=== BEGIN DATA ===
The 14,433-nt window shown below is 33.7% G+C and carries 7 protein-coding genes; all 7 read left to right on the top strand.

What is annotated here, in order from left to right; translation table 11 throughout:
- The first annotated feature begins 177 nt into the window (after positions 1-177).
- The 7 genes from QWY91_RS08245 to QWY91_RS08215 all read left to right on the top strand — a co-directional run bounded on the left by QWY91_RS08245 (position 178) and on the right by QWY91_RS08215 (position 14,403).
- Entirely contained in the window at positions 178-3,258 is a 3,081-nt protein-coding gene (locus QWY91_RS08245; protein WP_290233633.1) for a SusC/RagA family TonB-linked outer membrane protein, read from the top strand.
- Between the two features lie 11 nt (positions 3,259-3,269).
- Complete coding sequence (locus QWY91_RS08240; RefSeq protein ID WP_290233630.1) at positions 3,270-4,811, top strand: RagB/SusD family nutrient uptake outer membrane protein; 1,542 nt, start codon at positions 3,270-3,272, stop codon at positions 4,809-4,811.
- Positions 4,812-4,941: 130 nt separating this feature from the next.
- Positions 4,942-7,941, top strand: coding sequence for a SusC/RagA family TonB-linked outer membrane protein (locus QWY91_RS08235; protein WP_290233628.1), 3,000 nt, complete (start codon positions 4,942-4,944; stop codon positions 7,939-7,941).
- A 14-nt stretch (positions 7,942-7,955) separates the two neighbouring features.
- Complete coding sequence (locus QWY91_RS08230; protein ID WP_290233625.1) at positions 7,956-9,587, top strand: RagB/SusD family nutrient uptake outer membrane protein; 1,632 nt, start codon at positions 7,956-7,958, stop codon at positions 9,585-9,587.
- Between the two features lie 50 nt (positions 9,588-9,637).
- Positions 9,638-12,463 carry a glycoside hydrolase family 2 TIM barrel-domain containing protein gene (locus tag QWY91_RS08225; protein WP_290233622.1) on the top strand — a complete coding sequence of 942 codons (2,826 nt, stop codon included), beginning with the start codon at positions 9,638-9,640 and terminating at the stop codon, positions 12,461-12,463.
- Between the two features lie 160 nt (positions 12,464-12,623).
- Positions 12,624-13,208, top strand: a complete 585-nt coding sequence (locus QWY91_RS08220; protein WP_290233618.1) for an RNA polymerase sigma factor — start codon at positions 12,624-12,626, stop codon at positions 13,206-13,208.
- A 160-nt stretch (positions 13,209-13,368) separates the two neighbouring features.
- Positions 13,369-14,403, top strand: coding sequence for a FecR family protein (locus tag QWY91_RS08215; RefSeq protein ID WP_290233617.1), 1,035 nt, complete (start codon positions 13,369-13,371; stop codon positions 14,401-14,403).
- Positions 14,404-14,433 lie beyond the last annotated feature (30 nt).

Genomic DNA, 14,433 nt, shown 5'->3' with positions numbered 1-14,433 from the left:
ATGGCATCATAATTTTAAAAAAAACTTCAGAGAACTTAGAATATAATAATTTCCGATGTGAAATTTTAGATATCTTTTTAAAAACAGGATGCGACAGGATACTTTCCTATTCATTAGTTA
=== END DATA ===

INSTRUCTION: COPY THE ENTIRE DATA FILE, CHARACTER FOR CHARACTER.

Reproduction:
The 14,433-nt window shown below is 33.7% G+C and carries 7 protein-coding genes; all 7 read left to right on the top strand.

What is annotated here, in order from left to right; translation table 11 throughout:
- The first annotated feature begins 177 nt into the window (after positions 1-177).
- The 7 genes from QWY91_RS08245 to QWY91_RS08215 all read left to right on the top strand — a co-directional run bounded on the left by QWY91_RS08245 (position 178) and on the right by QWY91_RS08215 (position 14,403).
- Entirely contained in the window at positions 178-3,258 is a 3,081-nt protein-coding gene (locus QWY91_RS08245; protein WP_290233633.1) for a SusC/RagA family TonB-linked outer membrane protein, read from the top strand.
- Between the two features lie 11 nt (positions 3,259-3,269).
- Complete coding sequence (locus QWY91_RS08240; RefSeq protein ID WP_290233630.1) at positions 3,270-4,811, top strand: RagB/SusD family nutrient uptake outer membrane protein; 1,542 nt, start codon at positions 3,270-3,272, stop codon at positions 4,809-4,811.
- Positions 4,812-4,941: 130 nt separating this feature from the next.
- Positions 4,942-7,941, top strand: coding sequence for a SusC/RagA family TonB-linked outer membrane protein (locus QWY91_RS08235; protein WP_290233628.1), 3,000 nt, complete (start codon positions 4,942-4,944; stop codon positions 7,939-7,941).
- A 14-nt stretch (positions 7,942-7,955) separates the two neighbouring features.
- Complete coding sequence (locus QWY91_RS08230; protein ID WP_290233625.1) at positions 7,956-9,587, top strand: RagB/SusD family nutrient uptake outer membrane protein; 1,632 nt, start codon at positions 7,956-7,958, stop codon at positions 9,585-9,587.
- Between the two features lie 50 nt (positions 9,588-9,637).
- Positions 9,638-12,463 carry a glycoside hydrolase family 2 TIM barrel-domain containing protein gene (locus tag QWY91_RS08225; protein WP_290233622.1) on the top strand — a complete coding sequence of 942 codons (2,826 nt, stop codon included), beginning with the start codon at positions 9,638-9,640 and terminating at the stop codon, positions 12,461-12,463.
- Between the two features lie 160 nt (positions 12,464-12,623).
- Positions 12,624-13,208, top strand: a complete 585-nt coding sequence (locus QWY91_RS08220; protein WP_290233618.1) for an RNA polymerase sigma factor — start codon at positions 12,624-12,626, stop codon at positions 13,206-13,208.
- A 160-nt stretch (positions 13,209-13,368) separates the two neighbouring features.
- Positions 13,369-14,403, top strand: coding sequence for a FecR family protein (locus tag QWY91_RS08215; RefSeq protein ID WP_290233617.1), 1,035 nt, complete (start codon positions 13,369-13,371; stop codon positions 14,401-14,403).
- Positions 14,404-14,433 lie beyond the last annotated feature (30 nt).

Genomic DNA, 14,433 nt, shown 5'->3' with positions numbered 1-14,433 from the left:
ATGGCATCATAATTTTAAAAAAAACTTCAGAGAACTTAGAATATAATAATTTCCGATGTGAAATTTTAGATATCTTTTTAAAAACAGGATGCGACAGGATACTTTCCTATTCATTAGTTA